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Relationships

How these Kiwi sweetheats are marking 70 years together

“I wouldn’t swap him” says Joan.

By Ciara Pratt
The first thing that caught Roy Barton’s eye as he stood nervously at a dance in 1945 was the smile of a young Jean Cortesi. Little did he know then, but that smile would greet him daily for another 70 years. “She’s still got a bit of that sparkle in her eye,” he says, chuckling.
The Bartons from Blenheim are a rare find, having marked their 70th wedding anniversary this year – just like the Queen and the Duke of Edinburgh.
Then a young Royal New Zealand Air Force corporal, Roy, now 95, had recently returned to Auckland from Vanuatu at the end of World War II and was waiting to be cleared from service, when he turned up at a dance one night and met his bride-to-be. It wasn’t long before he was moved to ask for a second date.
“He took another friend with him that time, though,” Jean (89) recalls. “He was nervous that I wouldn’t turn up!”
“She always had a nice smile on her face, she was calm,” Roy adds. “I was a bit on the shy side but she sort of tuned in well with that.”
And Jean is quick to admit she quite fancied a man in uniform. “He was in the Air Force – that’s what attracted me! He was very attractive too, mind you. He looked lovely in his uniform. He looked the best of all the men.”
After “going together” for 18 months, the couple were married in June 1947, but not before Roy was put through his paces.
“He did have to come home and meet my father first, of course,” she remembers.
“I was a wee bit nervous,” says Roy, before Jean hoots, “A big bit, he means! My dad did his best to tease him and ask him a lot of questions, and poor Roy couldn’t answer them all. But he did his best!”
When conversation turns to Roy’s proposal, Jean points out there wasn’t any pomp and circumstance when a couple got engaged back then as there might be today.
“Oh, no. He just said, ‘When are we getting married?’ We took it for granted that we were going to get married. You sort of knew who you wanted to be with.”
With Roy one of nine kids and Jean one of six, the wedding was a big family affair.
“I think I was 30 minutes late on our wedding day because my flowers were late arriving,” tells Jean. “In those days, cars could only be driven at certain times of the day due to petrol restrictions. But I heard Roy was pacing up and down...”
“I was used to waiting,” Roy retorts. “I’m a well-trained man.”
“You cheeky mongrel!” Jean laughs good-naturedly.
“Well, she was worth waiting for, that’s for sure,” recalls Roy. “She looked beautiful.”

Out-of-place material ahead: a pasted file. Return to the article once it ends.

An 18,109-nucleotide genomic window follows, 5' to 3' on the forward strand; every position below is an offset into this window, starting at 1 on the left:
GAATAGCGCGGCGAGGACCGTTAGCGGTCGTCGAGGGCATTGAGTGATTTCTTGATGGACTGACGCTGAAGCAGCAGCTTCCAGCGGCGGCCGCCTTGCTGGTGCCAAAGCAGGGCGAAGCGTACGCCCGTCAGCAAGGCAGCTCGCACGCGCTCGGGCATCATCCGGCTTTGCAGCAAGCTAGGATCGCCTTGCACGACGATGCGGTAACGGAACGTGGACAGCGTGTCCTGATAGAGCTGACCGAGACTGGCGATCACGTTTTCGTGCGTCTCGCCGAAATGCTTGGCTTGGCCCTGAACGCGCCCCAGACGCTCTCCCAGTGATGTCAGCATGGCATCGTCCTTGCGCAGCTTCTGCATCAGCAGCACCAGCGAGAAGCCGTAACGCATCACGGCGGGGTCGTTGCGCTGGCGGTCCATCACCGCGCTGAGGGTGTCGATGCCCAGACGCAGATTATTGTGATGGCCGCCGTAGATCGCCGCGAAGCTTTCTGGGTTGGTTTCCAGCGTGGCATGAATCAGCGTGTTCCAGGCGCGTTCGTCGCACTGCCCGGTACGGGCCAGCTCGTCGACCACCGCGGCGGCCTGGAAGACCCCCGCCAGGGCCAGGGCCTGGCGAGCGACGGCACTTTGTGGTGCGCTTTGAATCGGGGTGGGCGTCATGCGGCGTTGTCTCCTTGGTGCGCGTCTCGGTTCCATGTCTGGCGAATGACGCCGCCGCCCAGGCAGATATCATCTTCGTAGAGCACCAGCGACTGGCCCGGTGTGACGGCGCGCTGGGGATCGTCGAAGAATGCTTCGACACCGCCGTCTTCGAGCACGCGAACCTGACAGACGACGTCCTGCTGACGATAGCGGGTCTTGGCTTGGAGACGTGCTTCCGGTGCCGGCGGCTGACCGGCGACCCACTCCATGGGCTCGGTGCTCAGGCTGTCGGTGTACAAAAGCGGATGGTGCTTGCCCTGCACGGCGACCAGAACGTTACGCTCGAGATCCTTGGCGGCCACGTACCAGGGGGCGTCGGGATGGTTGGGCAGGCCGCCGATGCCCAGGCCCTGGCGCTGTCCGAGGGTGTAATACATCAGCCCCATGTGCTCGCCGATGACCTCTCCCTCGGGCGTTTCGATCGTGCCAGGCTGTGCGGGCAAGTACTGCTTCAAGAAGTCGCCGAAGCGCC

Following the wedding, the couple set off on a two-week honeymoon, catching the train from Pukekohe to Rotorua, before settling into married life as Mr and Mrs Barton.
The Bartons’ wedding in 1947 started nervously after bride Jean arrived late.
Jean remembers the grand wedding of Princess Elizabeth and Prince Philip the same year, but says she feels she and Roy are the lucky ones.
“I don’t think they’ve had an easy life, with people watching them all the time. They wouldn’t be able to have an argument without people seeing it! I don’t envy them at all.”
And while the couple look back fondly on their seven decades together, they are the first to admit there were hard times along the way. In their early years of marriage, they faced a near two-month separation as Roy travelled to Trentham to train in Morse code for his post office job – something he still proudly recalls to this day.
But of life in the marital home, Jean jokes, “Roy wasn’t much good inside!”
“Well, I don’t quite agree with that!” he says. “In my single days, I had a bach of my own and I’d do my own cooking.”
“Well, you didn’t do any cooking once I married you!” laughs Jean.
After three years of marriage, they welcomed their first child, Greg, in 1950. Anne followed in 1952, with Kate born in 1959.
“Oh, we loved being parents,” says Jean, with Roy adding he was “a very proud” father. The couple are also delighted to say they have six grandchildren and one great-grandson.
Sadly in 1999, Roy and Jean tragically lost their eldest daughter Anne after a surgical procedure went wrong. It’s something that is extremely difficult for the couple to talk about, but they still speak of her daily and are proud of the strength of their family in those grieving years.
“Losing our daughter was very hard,” tells Jean. “But we have been very fortunate – we’ve had a pretty good life. Roy’s my rock.”
The pair are shocked every time their incredible milestone is mentioned as they can’t quite believe it themselves. So what would they say to young couples just starting out?
“Patience is key,” says Jean. “Spend time with each other and don’t get so caught up in other things that you forget your partner. Be honest and share your lives, but give each other some freedom too.
“I wouldn’t swap him,” she giggles. “Though he might have wanted to swap me occasionally when I got a bit too bossy!”

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